How will you celebrate Mother’s Day? If you are like many Americans, you will gift your mom with a card and a present and maybe enjoy a meal out with her in a restaurant. According to a recent National Retail Federation (NRF) study, nearly 90 percent of Americans will celebrate Mother’s Day this year, and they will spend about $180 per person doing it. Those numbers add up to a staggering $23.1 billion holiday. That said, here are 10 things you probably didn’t know about mothers day.
Although Mother’s Day has become a huge money maker for retailers and restaurants, the day has humbler beginnings. Here are 10 things most people don’t know about the second Sunday in May.
1. Mother’s Day has its roots in Mothering Sunday, a centuries-old Christian tradition that is still celebrated in the United Kingdom and as well as other parts of Europe. Always held on the fourth Sunday in Lent, Mothering Sunday is held in honor of the Virgin Mary. Traditionally, parishioners return to visit their “mother” church that day, and children give their mothers flowers.
2. In 1870, poet Julia Ward Howe, best known for writing “The Battle Hymn of the Republic,” was the first person to propose an American Mother’s Day. Her heartfelt proclamation encouraged mothers to stand for world peace after the long, embittered Civil War. Although Howe organized events to honor mothers in and around Boston, her idea did not gain any real momentum.
3. Anna Reeves Jarvis, a mother of 13, is the person credited with getting an official Mother’s Day off the ground. First, she organized “Mothers’ Day Work Clubs” to teach women how to care for their children, and later she planned “Mothers’ Friendship Day,” a time for mothers to meet with Union and Confederate veterans. After Jarvis’s death in 1908, her daughter, Anna M. Jarvis, hosted a celebration to honor all mothers in the Methodist Church in Grafton, West Virginia. Later, she obtained financial support from Philadelphia retailer John Wanamaker to host another, larger Mother’s Day event.
4. After years of lobbying to make Mother’s Day a national celebration, Jarvis and her supporters were able to convince President Woodrow Wilson in 1914 officially to proclaim the second Sunday in May as Mother’s Day. Ironically, although her efforts brought recognition to many women, Jarvis never married or had children herself.
5. Here’s another irony. Jarvis campaigned in earnest to have the holiday rescinded after she saw the way it became commercialized. She failed in that effort.
6. Phone call volume increases about 11 percent on Mother’s Day with about 68 percent of survey respondents reporting that they call or text their Moms to wish them well on the holiday.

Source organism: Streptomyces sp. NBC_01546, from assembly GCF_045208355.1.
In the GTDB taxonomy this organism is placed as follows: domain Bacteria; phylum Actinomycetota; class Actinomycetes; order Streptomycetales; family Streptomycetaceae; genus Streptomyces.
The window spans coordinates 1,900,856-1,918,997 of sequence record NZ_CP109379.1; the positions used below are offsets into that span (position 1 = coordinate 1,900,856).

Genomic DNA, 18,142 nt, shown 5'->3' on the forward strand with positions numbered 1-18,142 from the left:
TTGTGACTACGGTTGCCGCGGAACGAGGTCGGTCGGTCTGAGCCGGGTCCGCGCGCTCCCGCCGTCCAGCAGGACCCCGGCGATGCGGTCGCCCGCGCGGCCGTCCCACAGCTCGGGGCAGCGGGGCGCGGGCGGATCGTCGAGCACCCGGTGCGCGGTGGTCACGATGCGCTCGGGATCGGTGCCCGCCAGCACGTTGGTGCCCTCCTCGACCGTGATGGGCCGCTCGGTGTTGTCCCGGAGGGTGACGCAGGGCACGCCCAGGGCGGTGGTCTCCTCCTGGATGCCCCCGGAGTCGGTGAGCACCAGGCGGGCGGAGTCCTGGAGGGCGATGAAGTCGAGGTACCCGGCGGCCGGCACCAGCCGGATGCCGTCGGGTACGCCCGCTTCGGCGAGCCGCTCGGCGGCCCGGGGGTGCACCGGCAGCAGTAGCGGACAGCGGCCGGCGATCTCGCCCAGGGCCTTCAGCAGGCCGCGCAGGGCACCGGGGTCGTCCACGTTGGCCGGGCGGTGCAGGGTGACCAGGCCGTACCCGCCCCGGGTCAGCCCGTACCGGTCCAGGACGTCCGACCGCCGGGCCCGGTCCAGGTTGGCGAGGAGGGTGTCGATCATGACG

7. Mother’s Day tops all other holidays as the busiest day of the year for U.S. restaurants. Nearly 80 million adults enjoy a meal out with Mom on Mother’s Day, a whopping number that beats out the number of people who eat out on Valentine’s Day or New Year’s Eve.
8. The floral industry also gears up big for Mother’s Day. Carnations became the symbol for Mother’s Day back in 1914, and florists began promoting the idea of wearing a red carnation in honor of a living mother or a white carnation in honor of one who is deceased. Although the carnation wearing tradition has waned, the idea of giving flowers on Mother’s Day has not. It beats out Valentine’s day in terms of flower sales with the NRF survey finding that 69 percent of Americans planned to buy flowers this year for the Moms in their lives.
9. In 2017, American spent $23.6 billion on Mother’s Day gifts. Here’s the breakdown: • jewelry — $5 billion • restaurant meals –$4.2 billion • flowers — $2.6 billion • greeting cards — $2.5 billion • clothes and accessories — $2.1 billion • electronics — $2 billion • luxury services (such as a manicure or a massage) — $1.9 billion.
10. Although traditions may vary from culture to culture, 94 countries currently celebrate the second Sunday in May as Mother’s Day. In Thailand, jasmine is the standard Mother’s Day gift, and, in Serbia, moms give treats and gifts to their children instead of the other way around. No matter how you choose to honor that special lady in your life, be sure to tell “mom” … in no uncertain terms … how much you appreciate all she does for you and your family. According to the 2017 Mother’s Day Index by Insure.com, the many household tasks most mothers routinely perform would be worth nearly $70,000 a year in a professional salary. And we all know that there is no way to put a monetary value on all her love. Happy Mother’s Day!